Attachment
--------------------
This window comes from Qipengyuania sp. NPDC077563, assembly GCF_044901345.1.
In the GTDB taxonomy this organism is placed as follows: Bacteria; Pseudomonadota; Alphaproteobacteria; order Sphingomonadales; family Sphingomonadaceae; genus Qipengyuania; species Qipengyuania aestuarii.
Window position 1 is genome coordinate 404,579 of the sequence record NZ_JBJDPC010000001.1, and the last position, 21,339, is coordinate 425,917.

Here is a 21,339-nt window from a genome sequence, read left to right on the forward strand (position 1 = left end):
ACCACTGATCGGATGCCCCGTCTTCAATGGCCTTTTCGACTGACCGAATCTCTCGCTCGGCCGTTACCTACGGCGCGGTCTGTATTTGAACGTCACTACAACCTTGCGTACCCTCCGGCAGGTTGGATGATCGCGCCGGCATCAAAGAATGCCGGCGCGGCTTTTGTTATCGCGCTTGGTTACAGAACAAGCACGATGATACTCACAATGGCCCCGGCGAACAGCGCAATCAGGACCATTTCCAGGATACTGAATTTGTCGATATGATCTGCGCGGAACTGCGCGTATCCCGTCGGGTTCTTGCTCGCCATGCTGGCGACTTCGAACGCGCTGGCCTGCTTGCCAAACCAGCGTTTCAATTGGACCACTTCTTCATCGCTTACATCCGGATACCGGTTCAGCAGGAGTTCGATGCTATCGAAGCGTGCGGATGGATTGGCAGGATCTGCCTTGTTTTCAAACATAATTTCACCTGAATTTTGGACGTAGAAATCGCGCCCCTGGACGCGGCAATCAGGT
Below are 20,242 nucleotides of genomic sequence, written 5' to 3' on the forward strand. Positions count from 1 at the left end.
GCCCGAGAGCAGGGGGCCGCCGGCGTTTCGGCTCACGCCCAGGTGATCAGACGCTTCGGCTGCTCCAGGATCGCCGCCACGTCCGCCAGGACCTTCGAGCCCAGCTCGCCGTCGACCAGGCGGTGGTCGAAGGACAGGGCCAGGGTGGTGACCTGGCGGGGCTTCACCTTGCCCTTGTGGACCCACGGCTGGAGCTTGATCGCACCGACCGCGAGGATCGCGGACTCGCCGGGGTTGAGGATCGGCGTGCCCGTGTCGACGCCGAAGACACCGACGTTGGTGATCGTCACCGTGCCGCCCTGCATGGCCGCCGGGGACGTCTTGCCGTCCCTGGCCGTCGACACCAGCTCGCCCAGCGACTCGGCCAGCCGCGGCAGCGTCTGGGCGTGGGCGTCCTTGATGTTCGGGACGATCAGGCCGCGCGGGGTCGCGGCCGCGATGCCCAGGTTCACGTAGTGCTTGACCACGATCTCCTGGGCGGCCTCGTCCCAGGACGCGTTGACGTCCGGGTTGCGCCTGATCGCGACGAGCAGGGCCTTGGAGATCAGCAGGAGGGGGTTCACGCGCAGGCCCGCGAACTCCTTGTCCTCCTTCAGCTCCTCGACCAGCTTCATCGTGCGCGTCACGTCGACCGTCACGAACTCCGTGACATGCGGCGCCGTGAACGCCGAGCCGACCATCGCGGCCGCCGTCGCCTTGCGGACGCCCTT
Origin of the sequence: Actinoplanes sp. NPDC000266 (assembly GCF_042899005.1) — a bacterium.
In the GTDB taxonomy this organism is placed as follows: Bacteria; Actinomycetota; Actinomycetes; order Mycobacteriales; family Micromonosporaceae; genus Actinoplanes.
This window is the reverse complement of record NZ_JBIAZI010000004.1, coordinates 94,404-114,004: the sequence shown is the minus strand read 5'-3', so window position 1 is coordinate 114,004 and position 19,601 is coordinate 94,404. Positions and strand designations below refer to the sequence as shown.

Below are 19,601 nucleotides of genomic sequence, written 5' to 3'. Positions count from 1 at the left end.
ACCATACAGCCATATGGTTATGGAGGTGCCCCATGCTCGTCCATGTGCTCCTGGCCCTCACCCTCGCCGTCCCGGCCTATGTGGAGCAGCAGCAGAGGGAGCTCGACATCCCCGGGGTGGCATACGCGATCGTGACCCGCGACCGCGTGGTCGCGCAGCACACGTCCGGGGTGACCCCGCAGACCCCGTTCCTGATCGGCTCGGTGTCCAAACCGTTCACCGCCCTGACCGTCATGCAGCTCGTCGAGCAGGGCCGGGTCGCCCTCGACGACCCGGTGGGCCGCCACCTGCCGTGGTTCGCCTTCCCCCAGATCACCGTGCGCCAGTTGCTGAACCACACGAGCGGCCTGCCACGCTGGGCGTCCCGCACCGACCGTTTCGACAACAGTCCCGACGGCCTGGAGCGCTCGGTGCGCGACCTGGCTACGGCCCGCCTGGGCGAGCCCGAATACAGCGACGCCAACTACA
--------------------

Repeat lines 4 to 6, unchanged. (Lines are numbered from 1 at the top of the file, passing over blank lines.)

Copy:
Here is a 21,339-nt window from a genome sequence, read left to right on the forward strand (position 1 = left end):
ACCACTGATCGGATGCCCCGTCTTCAATGGCCTTTTCGACTGACCGAATCTCTCGCTCGGCCGTTACCTACGGCGCGGTCTGTATTTGAACGTCACTACAACCTTGCGTACCCTCCGGCAGGTTGGATGATCGCGCCGGCATCAAAGAATGCCGGCGCGGCTTTTGTTATCGCGCTTGGTTACAGAACAAGCACGATGATACTCACAATGGCCCCGGCGAACAGCGCAATCAGGACCATTTCCAGGATACTGAATTTGTCGATATGATCTGCGCGGAACTGCGCGTATCCCGTCGGGTTCTTGCTCGCCATGCTGGCGACTTCGAACGCGCTGGCCTGCTTGCCAAACCAGCGTTTCAATTGGACCACTTCTTCATCGCTTACATCCGGATACCGGTTCAGCAGGAGTTCGATGCTATCGAAGCGTGCGGATGGATTGGCAGGATCTGCCTTGTTTTCAAACATAATTTCACCTGAATTTTGGACGTAGAAATCGCGCCCCTGGACGCGGCAATCAGGT
Below are 20,242 nucleotides of genomic sequence, written 5' to 3' on the forward strand. Positions count from 1 at the left end.